JJ’s been dabbling in the other pony divisions as well. He competed a small pony, Manhattan, and a large pony, Sports Illustrated, alongside Paris Charm this year in Harrisburg, and he’s started riding horses as well.

“I have a jumper now,” he said. “I’ll probably end up doing more jumpers and probably still a little bit of pony hunters and hopefully some equitation. But winning here feels really good. Back when I was 9 I won with my small [HG] Mud Puddles and was grand [pony champion]. So it’s nice to be back in the ring winning again.”

Paris Charm’s future with the Toranos is somewhat certain.

“We’re going to keep her at least through Devon,” said Jimmy. “We’ve only had her this year. A lot of people are asking for her, but, you know, I really want to keep a winner for him. He loves the animals and he’s so good with her. She trusts him.”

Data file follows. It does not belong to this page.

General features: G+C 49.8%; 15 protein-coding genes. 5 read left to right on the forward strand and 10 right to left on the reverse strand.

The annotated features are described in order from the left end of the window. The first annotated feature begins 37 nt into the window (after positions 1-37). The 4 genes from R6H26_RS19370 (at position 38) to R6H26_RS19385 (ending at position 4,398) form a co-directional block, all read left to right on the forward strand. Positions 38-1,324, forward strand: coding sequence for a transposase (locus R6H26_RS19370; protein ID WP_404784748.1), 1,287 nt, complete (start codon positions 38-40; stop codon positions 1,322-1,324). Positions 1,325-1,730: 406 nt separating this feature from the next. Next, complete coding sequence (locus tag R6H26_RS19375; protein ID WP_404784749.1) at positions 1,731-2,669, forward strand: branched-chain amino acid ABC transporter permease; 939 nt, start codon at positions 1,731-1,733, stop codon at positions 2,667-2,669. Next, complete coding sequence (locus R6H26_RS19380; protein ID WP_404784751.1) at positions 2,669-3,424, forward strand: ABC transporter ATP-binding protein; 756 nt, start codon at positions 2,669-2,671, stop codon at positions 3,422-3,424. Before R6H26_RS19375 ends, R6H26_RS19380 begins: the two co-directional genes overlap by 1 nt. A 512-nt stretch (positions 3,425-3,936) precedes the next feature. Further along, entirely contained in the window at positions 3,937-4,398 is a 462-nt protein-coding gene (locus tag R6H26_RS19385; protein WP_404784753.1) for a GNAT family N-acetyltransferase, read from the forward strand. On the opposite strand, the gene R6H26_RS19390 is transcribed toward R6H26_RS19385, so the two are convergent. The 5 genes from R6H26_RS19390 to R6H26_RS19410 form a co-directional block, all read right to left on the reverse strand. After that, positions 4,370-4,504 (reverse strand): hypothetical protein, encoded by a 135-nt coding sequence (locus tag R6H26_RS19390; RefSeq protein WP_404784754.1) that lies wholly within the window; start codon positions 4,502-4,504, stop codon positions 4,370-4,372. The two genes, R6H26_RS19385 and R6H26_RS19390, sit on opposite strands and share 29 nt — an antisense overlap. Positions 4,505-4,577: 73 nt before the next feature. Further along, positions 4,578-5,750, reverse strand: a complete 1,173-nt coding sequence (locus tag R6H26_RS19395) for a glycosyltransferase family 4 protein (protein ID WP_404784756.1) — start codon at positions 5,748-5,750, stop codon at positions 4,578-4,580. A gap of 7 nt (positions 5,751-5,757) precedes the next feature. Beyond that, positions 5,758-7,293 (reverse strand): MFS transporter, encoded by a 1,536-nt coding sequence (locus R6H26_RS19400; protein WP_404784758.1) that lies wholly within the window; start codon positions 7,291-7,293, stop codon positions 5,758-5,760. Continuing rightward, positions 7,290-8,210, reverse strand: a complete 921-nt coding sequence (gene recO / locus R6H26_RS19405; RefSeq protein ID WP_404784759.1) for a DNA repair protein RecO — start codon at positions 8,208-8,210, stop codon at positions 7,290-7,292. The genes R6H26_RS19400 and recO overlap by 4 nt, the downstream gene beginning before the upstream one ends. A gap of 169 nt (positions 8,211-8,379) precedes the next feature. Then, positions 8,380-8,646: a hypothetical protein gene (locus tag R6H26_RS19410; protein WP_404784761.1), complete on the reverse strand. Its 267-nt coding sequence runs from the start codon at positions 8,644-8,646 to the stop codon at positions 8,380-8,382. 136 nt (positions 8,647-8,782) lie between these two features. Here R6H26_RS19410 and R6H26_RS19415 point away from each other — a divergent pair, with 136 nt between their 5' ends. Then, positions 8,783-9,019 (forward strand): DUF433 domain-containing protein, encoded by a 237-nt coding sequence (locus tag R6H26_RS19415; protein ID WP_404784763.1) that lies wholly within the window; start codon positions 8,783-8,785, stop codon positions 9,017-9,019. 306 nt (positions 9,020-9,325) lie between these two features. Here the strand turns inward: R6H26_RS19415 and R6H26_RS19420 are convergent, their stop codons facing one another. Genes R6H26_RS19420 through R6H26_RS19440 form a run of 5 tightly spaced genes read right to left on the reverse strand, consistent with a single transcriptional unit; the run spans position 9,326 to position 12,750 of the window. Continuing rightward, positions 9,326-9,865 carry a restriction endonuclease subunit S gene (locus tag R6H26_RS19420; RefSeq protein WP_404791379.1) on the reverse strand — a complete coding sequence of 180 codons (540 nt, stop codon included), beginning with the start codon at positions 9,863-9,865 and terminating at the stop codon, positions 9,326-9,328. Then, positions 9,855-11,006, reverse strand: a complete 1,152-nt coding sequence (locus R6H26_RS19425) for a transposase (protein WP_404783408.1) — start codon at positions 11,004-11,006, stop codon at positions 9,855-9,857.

When Vivian Golden stepped into the ring on Betsee Parker’s Royalist (Cappuccino Royale G—Valido’s B Sunshine) in the last over fences class of the large pony division at the Pennsylvania National, she had only herself to beat. She’d laid down a top score on Parker’s other pony, Brixton, a few rounds earlier, and her trip now would determine whether or not she’d receive grand pony hunter champion.

“My round on Royalist was the one that bumped me down to second [on Brixton],” said 13-year-old Golden. “I missed out on the grand championship. But he still ended up being champion because we had more points over fences.”

Despite just narrowly missing the grand championship title, Golden’s dual-ride success earned her the title of Best Pony Rider at the Pennsylvania National.

Golden began riding Brixton (Charivari—Vorr) in January, under the tutelage of both Scott Stewart and her long-time trainer, Amanda Lyerly.

“I’ve worked with Vivian pretty much since she started riding,” said Lyerly. “Her mom helps her at home, but I’ve been helping her at the shows since she was little. Her mom and I grew up together. We rode together. We’ve been friends forever. So [Vivian’s] kind of like my child.”